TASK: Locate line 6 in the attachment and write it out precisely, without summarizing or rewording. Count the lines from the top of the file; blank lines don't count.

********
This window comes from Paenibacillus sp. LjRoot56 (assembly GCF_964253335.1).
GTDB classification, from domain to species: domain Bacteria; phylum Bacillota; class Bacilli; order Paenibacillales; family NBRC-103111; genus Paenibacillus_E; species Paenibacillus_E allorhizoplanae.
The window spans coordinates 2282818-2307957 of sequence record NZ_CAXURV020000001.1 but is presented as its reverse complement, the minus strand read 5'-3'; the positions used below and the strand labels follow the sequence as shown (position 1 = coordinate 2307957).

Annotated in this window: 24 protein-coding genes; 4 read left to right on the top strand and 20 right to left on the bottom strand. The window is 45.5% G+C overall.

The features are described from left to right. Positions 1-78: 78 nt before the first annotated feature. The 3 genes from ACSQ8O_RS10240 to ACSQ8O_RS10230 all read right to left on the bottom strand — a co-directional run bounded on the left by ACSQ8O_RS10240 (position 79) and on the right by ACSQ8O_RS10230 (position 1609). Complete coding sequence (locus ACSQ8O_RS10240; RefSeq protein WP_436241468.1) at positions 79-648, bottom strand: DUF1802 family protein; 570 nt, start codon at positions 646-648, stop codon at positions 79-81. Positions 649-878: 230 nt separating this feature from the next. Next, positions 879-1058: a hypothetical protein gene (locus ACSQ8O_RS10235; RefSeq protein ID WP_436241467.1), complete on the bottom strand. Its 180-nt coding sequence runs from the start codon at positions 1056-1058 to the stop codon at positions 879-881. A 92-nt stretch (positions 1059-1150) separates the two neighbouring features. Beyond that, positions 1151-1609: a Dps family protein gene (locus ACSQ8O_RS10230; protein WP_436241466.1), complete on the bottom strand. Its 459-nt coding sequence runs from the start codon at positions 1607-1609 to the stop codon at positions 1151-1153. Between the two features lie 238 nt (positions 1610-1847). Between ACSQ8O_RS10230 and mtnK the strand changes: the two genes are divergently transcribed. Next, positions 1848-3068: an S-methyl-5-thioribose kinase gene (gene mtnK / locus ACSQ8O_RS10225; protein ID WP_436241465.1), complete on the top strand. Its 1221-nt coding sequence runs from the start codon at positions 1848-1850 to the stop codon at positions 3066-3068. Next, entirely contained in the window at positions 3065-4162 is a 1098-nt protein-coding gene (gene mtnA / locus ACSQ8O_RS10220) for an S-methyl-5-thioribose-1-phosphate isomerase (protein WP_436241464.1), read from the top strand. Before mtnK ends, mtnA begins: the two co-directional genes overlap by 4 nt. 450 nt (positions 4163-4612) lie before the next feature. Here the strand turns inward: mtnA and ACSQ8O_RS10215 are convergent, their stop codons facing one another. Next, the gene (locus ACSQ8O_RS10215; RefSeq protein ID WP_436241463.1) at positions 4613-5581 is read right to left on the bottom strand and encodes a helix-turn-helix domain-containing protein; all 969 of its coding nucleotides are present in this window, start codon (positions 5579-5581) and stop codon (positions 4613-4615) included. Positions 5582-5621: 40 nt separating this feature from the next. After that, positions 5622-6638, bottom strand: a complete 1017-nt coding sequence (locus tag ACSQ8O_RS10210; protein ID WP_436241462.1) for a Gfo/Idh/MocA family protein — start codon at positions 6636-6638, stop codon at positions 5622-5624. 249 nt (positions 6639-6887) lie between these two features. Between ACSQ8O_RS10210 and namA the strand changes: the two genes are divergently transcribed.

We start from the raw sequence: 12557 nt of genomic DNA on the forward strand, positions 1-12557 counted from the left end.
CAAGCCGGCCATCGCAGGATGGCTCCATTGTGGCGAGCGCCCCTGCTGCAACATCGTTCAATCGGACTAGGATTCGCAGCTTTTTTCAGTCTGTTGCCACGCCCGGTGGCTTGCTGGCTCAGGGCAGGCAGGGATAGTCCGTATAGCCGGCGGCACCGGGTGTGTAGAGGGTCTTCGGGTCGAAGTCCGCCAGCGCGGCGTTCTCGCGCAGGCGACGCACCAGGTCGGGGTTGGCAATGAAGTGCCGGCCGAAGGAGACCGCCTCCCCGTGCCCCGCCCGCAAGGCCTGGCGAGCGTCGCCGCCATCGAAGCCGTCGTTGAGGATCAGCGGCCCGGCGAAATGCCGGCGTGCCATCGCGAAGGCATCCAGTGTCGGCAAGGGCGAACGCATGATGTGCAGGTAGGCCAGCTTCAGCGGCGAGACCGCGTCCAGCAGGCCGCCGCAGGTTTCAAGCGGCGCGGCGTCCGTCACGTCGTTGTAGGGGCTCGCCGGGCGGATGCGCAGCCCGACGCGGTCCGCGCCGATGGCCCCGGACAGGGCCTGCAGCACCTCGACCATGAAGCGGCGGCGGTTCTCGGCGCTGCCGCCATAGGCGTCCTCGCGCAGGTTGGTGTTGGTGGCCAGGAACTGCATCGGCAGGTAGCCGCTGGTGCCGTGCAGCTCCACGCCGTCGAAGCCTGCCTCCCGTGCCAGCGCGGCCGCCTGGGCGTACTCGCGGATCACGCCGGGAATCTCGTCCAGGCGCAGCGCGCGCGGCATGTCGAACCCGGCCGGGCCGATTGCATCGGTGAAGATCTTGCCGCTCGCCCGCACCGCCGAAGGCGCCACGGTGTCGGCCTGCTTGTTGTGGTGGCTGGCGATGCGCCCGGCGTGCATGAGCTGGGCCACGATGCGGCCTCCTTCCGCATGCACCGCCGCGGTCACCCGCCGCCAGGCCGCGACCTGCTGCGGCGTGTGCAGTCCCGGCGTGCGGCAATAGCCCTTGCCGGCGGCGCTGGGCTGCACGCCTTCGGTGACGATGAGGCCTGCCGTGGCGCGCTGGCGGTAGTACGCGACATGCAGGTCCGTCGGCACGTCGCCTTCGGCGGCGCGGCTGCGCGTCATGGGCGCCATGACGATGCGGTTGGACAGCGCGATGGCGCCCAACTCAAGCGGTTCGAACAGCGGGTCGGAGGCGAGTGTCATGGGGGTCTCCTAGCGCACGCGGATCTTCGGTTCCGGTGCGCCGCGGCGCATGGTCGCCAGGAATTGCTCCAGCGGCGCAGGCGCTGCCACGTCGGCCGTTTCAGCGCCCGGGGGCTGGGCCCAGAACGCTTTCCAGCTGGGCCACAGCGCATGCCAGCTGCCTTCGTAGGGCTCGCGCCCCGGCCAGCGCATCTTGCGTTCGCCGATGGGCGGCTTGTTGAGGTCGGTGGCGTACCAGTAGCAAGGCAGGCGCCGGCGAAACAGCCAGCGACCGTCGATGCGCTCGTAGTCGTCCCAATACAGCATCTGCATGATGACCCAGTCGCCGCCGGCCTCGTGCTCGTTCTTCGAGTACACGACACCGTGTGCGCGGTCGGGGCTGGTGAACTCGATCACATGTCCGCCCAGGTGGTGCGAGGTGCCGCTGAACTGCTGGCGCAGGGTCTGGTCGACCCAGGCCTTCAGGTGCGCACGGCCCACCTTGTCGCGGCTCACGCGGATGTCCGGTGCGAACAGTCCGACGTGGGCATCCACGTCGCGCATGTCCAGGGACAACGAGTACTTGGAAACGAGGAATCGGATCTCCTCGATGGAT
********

We start from the raw sequence: 12557 nt of genomic DNA on the forward strand, positions 1-12557 counted from the left end.